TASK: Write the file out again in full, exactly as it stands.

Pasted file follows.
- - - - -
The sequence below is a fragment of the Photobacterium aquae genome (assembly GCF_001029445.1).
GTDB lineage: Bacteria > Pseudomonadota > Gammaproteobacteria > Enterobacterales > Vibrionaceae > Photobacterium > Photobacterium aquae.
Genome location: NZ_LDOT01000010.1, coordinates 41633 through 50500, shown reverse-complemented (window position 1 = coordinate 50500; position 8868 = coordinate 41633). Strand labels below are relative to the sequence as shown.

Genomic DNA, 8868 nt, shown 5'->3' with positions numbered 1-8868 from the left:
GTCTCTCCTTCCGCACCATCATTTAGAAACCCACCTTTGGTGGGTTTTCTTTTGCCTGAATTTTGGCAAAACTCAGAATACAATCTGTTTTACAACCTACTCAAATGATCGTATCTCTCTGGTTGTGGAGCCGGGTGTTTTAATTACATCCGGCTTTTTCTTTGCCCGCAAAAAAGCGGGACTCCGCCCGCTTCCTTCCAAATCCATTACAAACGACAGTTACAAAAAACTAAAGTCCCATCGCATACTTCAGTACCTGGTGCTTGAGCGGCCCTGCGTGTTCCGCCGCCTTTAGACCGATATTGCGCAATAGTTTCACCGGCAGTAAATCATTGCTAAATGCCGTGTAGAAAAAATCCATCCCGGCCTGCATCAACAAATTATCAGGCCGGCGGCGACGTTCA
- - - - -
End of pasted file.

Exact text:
The sequence below is a fragment of the Photobacterium aquae genome (assembly GCF_001029445.1).
GTDB lineage: Bacteria > Pseudomonadota > Gammaproteobacteria > Enterobacterales > Vibrionaceae > Photobacterium > Photobacterium aquae.
Genome location: NZ_LDOT01000010.1, coordinates 41633 through 50500, shown reverse-complemented (window position 1 = coordinate 50500; position 8868 = coordinate 41633). Strand labels below are relative to the sequence as shown.

Genomic DNA, 8868 nt, shown 5'->3' with positions numbered 1-8868 from the left:
GTCTCTCCTTCCGCACCATCATTTAGAAACCCACCTTTGGTGGGTTTTCTTTTGCCTGAATTTTGGCAAAACTCAGAATACAATCTGTTTTACAACCTACTCAAATGATCGTATCTCTCTGGTTGTGGAGCCGGGTGTTTTAATTACATCCGGCTTTTTCTTTGCCCGCAAAAAAGCGGGACTCCGCCCGCTTCCTTCCAAATCCATTACAAACGACAGTTACAAAAAACTAAAGTCCCATCGCATACTTCAGTACCTGGTGCTTGAGCGGCCCTGCGTGTTCCGCCGCCTTTAGACCGATATTGCGCAATAGTTTCACCGGCAGTAAATCATTGCTAAATGCCGTGTAGAAAAAATCCATCCCGGCCTGCATCAACAAATTATCAGGCCGGCGGCGACGTTCA